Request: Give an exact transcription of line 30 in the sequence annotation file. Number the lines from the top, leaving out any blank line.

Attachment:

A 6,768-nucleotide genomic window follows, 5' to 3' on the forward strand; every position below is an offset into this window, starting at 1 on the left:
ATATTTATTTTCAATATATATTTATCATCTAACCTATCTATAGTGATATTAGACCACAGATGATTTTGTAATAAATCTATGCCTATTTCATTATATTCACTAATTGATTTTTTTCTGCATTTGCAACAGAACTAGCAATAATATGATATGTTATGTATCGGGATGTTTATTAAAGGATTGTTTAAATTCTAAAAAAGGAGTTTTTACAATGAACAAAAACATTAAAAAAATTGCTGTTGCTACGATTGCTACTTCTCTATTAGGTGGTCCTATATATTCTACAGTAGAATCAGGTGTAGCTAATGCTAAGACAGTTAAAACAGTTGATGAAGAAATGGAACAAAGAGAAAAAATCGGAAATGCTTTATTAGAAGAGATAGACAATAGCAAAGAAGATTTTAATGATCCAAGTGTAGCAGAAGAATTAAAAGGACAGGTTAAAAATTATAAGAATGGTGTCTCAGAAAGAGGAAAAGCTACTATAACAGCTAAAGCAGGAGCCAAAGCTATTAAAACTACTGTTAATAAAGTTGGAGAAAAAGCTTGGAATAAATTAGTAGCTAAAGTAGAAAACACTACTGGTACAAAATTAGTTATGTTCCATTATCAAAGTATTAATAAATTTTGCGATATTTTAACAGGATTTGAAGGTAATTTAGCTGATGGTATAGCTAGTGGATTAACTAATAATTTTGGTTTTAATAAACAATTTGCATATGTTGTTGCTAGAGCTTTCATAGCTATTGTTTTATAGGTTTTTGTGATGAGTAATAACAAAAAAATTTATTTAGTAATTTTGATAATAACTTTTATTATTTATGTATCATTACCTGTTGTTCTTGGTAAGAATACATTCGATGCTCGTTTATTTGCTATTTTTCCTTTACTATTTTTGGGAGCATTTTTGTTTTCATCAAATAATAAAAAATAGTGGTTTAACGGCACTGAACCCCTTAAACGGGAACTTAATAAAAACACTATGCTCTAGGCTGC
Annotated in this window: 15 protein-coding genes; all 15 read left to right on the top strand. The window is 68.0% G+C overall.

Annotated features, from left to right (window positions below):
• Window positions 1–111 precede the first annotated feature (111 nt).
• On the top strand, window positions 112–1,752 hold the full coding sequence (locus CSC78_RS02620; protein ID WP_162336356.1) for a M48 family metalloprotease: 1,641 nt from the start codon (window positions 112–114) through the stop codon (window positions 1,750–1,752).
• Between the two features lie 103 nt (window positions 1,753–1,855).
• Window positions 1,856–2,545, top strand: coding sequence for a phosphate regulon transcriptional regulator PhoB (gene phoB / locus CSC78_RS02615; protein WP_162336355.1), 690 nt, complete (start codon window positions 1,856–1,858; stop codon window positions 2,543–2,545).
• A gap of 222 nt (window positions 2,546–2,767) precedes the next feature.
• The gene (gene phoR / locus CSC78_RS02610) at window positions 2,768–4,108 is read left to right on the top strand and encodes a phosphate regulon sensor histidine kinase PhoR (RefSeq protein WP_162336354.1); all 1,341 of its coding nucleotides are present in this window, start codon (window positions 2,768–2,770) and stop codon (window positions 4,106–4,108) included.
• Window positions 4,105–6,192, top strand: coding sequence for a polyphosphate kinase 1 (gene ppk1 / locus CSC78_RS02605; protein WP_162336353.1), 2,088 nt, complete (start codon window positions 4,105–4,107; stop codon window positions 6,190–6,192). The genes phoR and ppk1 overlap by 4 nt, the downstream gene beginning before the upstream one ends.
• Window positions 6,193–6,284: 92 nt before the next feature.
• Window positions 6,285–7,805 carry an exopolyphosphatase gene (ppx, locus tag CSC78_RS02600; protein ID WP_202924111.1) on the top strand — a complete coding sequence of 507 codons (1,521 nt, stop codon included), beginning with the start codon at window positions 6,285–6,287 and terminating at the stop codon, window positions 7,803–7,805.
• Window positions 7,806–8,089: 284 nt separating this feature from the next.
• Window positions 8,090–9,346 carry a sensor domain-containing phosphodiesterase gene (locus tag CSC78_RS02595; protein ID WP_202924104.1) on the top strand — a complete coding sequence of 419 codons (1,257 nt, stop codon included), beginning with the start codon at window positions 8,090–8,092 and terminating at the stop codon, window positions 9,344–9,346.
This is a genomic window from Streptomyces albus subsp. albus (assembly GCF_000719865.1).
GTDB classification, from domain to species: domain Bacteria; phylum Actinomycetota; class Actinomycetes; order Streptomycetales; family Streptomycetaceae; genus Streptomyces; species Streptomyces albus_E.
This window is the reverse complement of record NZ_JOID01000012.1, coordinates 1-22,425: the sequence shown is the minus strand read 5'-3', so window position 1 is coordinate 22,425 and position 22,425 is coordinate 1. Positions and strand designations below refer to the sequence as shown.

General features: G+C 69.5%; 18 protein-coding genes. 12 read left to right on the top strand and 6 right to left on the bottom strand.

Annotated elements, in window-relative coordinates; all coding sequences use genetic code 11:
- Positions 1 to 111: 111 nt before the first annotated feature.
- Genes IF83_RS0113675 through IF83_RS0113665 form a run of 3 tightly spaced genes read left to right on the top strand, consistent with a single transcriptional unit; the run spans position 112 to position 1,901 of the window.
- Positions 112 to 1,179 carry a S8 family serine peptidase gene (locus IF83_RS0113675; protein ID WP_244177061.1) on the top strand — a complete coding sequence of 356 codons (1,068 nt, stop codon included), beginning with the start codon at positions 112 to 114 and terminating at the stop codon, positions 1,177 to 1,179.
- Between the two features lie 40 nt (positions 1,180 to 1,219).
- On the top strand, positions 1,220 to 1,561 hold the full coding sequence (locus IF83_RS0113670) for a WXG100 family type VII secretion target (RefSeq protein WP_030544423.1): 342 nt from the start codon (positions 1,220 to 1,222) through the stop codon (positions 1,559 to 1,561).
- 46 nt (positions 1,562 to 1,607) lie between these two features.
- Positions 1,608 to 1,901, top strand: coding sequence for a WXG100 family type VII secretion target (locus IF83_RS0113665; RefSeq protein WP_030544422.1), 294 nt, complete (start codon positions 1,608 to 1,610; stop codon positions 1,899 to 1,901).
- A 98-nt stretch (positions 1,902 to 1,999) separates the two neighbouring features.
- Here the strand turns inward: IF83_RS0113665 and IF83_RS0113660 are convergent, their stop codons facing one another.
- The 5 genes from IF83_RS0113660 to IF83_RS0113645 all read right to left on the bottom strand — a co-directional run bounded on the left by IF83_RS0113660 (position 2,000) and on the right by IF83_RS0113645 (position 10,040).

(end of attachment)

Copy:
- The 5 genes from IF83_RS0113660 to IF83_RS0113645 all read right to left on the bottom strand — a co-directional run bounded on the left by IF83_RS0113660 (position 2,000) and on the right by IF83_RS0113645 (position 10,040).